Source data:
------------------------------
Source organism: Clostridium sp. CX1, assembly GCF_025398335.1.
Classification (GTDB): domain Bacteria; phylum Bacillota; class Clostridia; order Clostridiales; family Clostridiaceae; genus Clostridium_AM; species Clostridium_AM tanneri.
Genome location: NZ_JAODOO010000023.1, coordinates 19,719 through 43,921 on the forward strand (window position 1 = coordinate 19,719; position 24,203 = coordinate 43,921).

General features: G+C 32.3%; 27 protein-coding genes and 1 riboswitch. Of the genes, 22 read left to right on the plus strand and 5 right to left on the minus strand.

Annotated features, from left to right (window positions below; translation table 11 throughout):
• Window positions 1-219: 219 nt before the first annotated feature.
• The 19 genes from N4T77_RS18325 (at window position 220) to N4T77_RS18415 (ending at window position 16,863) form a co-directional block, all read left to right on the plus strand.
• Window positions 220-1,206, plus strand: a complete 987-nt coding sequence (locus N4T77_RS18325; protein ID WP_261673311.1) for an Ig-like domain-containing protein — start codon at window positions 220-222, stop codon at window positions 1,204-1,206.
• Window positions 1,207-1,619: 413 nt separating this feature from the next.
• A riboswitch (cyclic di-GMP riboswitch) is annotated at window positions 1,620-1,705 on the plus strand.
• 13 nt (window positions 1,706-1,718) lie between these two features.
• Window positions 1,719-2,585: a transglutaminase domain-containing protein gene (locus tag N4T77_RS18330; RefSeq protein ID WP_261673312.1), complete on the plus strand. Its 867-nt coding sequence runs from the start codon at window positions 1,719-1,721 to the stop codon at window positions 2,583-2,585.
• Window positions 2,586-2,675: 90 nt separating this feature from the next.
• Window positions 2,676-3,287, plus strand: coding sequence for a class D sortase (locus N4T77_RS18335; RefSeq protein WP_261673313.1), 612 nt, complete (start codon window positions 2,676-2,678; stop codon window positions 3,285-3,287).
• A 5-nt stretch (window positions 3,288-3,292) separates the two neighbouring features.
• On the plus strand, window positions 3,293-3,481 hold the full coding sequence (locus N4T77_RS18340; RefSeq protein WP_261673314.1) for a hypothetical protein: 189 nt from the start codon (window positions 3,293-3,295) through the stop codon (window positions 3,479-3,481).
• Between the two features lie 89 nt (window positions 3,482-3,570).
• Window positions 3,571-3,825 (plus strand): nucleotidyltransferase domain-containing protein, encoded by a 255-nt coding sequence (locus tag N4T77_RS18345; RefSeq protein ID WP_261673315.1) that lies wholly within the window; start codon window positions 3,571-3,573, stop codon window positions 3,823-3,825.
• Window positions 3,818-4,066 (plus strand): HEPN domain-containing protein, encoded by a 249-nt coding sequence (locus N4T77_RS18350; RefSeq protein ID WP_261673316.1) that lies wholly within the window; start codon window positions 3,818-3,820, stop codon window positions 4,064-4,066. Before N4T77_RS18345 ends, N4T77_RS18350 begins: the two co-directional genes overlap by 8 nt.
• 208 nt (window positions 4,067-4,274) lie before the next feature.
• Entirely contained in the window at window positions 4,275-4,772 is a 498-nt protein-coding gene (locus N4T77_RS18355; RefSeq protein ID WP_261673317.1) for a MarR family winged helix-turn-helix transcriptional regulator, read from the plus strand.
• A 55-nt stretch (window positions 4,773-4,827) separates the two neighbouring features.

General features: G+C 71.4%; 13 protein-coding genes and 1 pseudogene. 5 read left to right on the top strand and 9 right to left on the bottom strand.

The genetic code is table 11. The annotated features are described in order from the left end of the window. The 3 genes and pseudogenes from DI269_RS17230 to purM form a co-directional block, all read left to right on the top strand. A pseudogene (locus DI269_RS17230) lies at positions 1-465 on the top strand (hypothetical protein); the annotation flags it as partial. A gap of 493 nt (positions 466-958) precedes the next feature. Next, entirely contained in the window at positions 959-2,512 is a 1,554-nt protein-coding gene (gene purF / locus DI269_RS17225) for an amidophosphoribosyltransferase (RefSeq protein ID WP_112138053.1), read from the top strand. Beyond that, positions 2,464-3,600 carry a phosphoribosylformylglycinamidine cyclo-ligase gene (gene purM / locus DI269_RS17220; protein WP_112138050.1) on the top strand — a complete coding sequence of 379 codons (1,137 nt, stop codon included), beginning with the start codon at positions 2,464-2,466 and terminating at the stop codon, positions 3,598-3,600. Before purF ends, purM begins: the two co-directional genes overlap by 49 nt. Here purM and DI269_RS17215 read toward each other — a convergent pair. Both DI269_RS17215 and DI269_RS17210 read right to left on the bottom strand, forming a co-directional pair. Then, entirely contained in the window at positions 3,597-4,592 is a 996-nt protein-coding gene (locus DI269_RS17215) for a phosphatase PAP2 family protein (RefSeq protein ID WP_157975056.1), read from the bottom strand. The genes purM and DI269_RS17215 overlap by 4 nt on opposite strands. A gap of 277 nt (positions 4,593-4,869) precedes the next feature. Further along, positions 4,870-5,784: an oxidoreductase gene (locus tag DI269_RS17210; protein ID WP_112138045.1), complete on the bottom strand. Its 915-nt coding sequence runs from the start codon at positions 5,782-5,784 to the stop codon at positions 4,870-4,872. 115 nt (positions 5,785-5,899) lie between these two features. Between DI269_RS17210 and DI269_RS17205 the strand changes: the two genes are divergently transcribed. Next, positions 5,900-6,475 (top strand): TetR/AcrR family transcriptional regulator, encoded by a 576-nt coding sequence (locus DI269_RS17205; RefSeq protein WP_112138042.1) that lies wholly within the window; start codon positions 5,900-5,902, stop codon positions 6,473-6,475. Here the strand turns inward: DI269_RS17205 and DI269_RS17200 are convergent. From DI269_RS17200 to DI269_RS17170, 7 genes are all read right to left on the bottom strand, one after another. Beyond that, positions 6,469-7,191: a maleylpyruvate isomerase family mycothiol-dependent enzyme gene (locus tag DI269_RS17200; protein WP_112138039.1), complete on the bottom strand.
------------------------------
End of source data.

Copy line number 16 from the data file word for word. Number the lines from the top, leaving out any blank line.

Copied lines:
• On the plus strand, window positions 3,293-3,481 hold the full coding sequence (locus N4T77_RS18340; RefSeq protein WP_261673314.1) for a hypothetical protein: 189 nt from the start codon (window positions 3,293-3,295) through the stop codon (window positions 3,479-3,481).